HISTORY OF FLIGHT Use your browsers 'back' function to return to synopsisReturn to Query Page
On October 27, 2007, about 2012 eastern daylight time, a Piper PA-28-181, N8155C, operated by Rohan Aviation, Incorporated, doing business as Kemper Aviation, was substantially damaged when it impacted trees and terrain in Boynton Beach, Florida following a loss of engine power. The certificated flight instructor (CFI) and the certificated private pilot receiving instrument instruction were fatally injured, and the passenger was seriously injured. Night visual meteorological conditions prevailed, and no flight plan had been filed for the instructional flight, which was operating under the provisions of 14 Code of Federal Regulations Part 91.
According to Federal Aviation Administration (FAA) air traffic control (ATC) information, radar contact with the accident airplane was initially established about 1813, shortly after the airplane departed its base at Palm Beach County Park Airport (LNA), Lantana, Florida. The pilots then conducted four practice instrument approaches at four different airports in Florida. These included Kendall-Tamiami Executive Airport (TMB), Miami, Opa-Locka Executive Airport (OPF), Miami, Ft. Lauderdale Executive Airport (FXE), Ft. Lauderdale, and Pompano Beach Airpark (PMP), Pompano Beach.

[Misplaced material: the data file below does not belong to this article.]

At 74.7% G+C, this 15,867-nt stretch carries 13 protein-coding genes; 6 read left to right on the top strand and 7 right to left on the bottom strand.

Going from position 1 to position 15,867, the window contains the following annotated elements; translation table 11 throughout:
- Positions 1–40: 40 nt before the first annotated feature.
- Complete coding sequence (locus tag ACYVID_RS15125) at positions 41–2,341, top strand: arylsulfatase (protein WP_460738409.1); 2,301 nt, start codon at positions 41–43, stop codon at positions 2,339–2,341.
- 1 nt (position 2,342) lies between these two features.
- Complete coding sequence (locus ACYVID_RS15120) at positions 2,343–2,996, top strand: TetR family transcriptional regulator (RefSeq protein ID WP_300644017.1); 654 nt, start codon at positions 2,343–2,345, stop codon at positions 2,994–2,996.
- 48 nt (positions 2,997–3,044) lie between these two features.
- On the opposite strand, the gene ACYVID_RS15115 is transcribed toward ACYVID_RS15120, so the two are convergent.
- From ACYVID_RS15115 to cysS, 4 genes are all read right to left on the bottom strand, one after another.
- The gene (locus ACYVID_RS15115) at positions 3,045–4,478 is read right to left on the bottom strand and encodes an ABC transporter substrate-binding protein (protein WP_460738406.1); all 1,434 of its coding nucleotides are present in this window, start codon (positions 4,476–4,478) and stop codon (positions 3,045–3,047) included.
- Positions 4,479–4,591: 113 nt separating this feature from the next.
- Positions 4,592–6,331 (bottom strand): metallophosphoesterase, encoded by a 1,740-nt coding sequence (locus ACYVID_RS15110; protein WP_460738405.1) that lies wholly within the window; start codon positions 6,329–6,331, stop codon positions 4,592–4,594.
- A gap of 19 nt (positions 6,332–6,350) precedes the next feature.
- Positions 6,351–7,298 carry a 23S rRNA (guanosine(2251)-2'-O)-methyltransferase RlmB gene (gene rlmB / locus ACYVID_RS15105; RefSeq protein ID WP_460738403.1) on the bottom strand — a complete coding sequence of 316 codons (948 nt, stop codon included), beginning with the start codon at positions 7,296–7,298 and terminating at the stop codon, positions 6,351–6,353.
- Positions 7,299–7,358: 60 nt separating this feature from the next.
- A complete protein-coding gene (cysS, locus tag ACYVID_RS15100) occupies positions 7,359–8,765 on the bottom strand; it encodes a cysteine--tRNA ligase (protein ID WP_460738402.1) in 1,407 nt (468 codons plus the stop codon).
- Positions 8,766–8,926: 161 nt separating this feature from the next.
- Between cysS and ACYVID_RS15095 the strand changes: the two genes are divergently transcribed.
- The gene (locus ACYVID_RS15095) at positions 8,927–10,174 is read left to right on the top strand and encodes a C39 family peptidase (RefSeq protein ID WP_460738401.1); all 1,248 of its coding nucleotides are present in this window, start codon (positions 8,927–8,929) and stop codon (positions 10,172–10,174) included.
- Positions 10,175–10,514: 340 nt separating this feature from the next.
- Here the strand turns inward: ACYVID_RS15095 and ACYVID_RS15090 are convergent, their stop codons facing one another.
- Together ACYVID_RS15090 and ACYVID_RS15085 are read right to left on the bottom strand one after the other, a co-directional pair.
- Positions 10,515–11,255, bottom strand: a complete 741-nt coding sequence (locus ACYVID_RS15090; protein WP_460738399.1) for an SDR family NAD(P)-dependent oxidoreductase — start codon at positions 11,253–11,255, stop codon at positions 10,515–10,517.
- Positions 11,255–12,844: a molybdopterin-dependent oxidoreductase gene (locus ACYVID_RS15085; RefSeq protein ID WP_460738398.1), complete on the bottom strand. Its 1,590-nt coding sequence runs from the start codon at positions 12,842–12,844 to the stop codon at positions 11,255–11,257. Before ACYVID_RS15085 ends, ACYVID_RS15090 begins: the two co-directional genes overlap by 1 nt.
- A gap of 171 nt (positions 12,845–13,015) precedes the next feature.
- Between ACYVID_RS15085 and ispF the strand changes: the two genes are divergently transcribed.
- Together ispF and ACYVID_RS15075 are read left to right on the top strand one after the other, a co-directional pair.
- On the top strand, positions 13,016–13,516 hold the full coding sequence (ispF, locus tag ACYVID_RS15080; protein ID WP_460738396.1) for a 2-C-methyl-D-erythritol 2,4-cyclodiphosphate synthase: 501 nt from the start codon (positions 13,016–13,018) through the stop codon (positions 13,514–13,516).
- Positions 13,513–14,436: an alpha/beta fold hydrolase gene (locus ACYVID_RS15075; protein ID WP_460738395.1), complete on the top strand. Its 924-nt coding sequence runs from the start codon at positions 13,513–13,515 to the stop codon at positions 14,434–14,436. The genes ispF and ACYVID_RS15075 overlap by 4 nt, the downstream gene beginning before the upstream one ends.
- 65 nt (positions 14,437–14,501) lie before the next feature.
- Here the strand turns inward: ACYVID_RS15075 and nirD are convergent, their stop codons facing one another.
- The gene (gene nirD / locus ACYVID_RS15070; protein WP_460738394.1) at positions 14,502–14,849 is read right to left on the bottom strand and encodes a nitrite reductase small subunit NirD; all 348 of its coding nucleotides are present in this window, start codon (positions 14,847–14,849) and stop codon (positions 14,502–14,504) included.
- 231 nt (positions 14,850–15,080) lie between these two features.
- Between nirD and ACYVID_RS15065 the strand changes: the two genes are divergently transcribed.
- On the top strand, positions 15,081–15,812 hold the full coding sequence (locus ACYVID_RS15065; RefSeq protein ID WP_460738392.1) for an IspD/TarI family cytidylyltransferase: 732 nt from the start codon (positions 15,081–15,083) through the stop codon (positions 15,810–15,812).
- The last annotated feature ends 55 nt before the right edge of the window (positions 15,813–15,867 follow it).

Communications between the PMP air traffic control tower (ATCT) and the airplane indicated that the pilots planned to conduct a low approach to runway 15 at PMP, followed by the missed approach and then the very high frequency omnidirectional radio range (VOR) approach to return to LNA. About 1956, the pilots initiated the missed approach. The ground track derived from ATC radar data initially depicted the airplane when it was approximately 4 1/2 miles northwest of PMP, and proceeding to the northwest. The airplane maintained this track at an altitude of 2,700 feet for approximately 4 miles, and then flew in a more northerly direction for another 4 miles. About 1957, PMP ATCT instructed the pilots to contact Palm Beach Approach once they were "established northeast bound." About 2001, the pilots contacted Palm Beach Approach, and were initially cleared "direct Lantana." The pilots responded that they wanted the "full VOR" approach, and about 2002 the Palm Beach Approach controller instructed the pilots to "proceed direct [to the] Palm Beach" VOR, and to "maintain VFR at two thousand five hundred for now."